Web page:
This book of games is 30 pages long, and is a hardback. The dimensions are 250mm (10") by 355mm (14"). There are fifteen separate boards, including a Chess / Checkers board in the front papers and a Backgammon board in the end papers
John Astrop has written a short introduction, outlining the games he has chosen for this book and categorizing them in four groups:
Easy Race Games (for small kids)- Ludo, Fire! Fire! (Snakes and Ladders), Steeplechase and Dragon.
Harder Race Games (for older games) - Palm Tree, Shunting, Jackpot and Space Race.
Position Games (dependent on strategy alone)- Checkers, Chess, Nine Men's morris, Five Field Kono, Asalto
Wargames (strategy, imagination and luck) - Chess, Spychase, Warlord and Backgammon.
Palm Tree, Space Race, Shunting, Warlord, Spychase and Jackpot appear to be original games. The others are either classic games or re-themed roll-and-move games.
Palm Tree is a combination of Ludo and Snakes and Ladders, with a nice art deco board.
Space Race is a bigger scale version of Ludo, requiring the players to roll the right numbers to build their rockets before starting on the trip to the Green Planet. There are various squares on the way that give different results as you land on them. The only strategy comes in deciding which piece to move.
In Shunting players again roll and move, but have to pick up four trucks before returning to the start. Players have only one train each, and can only move in one direction in a turn, but can then change direction on the next direction, as if they were trains passing through points. Trains block each other, although they do not get bigger with extra trucks on.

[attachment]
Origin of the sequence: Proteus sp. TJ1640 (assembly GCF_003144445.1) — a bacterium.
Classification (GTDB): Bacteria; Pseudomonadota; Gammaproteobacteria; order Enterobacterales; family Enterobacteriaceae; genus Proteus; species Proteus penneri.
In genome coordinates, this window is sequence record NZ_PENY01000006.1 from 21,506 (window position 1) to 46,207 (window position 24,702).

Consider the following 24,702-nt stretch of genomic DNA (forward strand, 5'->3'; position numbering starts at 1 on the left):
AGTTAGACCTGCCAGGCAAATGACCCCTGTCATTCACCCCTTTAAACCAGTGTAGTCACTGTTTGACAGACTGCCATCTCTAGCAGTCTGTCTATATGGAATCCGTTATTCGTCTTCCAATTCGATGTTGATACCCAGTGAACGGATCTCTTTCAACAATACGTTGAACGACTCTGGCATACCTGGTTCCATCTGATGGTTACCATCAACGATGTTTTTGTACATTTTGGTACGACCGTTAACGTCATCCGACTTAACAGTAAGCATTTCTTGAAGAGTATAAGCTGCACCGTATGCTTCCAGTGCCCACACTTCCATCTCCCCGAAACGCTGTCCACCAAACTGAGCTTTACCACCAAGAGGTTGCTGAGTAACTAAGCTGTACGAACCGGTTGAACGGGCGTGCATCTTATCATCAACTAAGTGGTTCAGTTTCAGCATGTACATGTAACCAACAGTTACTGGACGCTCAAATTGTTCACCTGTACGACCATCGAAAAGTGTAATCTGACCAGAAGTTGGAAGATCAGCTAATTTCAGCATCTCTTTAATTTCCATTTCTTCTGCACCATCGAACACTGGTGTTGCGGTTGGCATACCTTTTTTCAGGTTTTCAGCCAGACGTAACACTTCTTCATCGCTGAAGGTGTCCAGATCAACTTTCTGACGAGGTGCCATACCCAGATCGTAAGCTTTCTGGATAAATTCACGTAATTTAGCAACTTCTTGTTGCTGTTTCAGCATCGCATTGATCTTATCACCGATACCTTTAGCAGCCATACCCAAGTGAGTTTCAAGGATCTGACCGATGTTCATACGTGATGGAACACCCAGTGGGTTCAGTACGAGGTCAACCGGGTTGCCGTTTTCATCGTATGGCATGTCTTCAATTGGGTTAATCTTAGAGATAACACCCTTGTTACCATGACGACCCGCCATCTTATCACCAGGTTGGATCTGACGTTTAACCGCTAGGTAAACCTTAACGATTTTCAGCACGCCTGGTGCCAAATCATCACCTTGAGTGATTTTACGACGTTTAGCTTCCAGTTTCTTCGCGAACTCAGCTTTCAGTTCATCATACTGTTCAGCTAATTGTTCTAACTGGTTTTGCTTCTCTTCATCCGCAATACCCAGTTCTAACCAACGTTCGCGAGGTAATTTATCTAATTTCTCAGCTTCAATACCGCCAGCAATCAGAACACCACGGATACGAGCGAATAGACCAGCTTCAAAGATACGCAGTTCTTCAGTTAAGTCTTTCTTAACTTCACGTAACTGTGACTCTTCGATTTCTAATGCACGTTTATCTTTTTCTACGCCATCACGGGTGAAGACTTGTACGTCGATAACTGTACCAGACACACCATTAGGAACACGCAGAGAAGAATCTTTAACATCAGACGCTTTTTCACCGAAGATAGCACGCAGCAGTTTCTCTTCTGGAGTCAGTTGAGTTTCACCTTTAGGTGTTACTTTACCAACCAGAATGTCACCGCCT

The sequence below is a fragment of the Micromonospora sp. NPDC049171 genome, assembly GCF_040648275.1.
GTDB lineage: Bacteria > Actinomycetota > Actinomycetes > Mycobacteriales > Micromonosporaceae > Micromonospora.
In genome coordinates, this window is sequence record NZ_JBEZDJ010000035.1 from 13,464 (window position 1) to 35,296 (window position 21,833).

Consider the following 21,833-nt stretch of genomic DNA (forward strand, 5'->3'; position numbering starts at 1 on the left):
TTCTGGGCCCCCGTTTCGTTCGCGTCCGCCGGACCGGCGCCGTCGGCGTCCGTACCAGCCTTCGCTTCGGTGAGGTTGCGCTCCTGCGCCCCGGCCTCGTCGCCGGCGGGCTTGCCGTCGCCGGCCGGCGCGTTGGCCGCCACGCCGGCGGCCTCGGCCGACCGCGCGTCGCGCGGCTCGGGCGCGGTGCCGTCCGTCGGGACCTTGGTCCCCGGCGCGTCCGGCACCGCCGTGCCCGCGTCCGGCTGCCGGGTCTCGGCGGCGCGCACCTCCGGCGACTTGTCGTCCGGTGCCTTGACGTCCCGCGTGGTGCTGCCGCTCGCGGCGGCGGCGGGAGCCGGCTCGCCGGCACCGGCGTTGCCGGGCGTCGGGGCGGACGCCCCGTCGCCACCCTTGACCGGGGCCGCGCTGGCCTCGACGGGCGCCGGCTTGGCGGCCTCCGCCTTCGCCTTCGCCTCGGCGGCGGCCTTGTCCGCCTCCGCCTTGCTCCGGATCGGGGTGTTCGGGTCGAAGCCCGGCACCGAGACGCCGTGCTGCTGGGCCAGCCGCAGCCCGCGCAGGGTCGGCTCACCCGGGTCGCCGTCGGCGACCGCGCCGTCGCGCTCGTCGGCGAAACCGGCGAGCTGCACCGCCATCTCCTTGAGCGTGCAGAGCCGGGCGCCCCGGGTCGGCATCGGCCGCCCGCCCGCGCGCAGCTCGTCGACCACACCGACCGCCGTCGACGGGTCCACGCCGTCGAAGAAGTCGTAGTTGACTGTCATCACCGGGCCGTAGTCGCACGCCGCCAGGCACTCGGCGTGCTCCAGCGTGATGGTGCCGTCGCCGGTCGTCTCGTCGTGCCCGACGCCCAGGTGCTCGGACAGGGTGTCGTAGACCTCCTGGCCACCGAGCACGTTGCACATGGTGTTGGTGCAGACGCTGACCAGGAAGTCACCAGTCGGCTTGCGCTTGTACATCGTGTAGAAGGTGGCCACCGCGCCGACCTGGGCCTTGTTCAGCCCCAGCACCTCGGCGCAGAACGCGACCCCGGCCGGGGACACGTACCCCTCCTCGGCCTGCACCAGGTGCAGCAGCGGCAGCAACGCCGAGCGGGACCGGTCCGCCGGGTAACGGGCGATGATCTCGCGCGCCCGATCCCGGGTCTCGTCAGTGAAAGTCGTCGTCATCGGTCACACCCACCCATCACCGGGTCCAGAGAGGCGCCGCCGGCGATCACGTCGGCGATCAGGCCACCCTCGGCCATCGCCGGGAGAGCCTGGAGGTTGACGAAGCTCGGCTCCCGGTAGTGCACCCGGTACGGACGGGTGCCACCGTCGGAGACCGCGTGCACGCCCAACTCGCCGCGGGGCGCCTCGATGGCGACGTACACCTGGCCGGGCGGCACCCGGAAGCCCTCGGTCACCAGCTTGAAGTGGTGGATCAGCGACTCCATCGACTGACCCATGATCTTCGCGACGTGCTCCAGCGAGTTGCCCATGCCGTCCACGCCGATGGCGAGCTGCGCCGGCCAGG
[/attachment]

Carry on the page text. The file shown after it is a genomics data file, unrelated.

Warlord is a capture game with a pre-Raphaelite design. Players have 4 pieces starting at castles on the corners on the board, and can move any one of these 4 in turn. Landing exactly on an enemy piece captures it, and the captured piece can then be moved back to the castle and imprisoned. Players can release captive pieces through the enchanted forest or lake. A single piece can capture more than one enemy piece, but if that pile is recaptured, all friendly pieces go free.
Spychase is similar to Scotland Yard, with no hidden movement. The spy player attempts to steal a set of plans by rolling and landing on them, then escaping to the airport or docks. The police players cannot capture the spy until he has taken the plans. At that point the police player then tries to block in the spy player so that he cannot move his full roll.
In Jackpot, the 2 players move their pieces up a fruit machine the full number rolled, but can only move a piece when the fruit under the piece moved is shown on the row of 6 fruit that the piece arrives on. If no forward moves can be made, a piece must be moved down the dice roll instead. Once all three pieces are at the final squares, a player wins.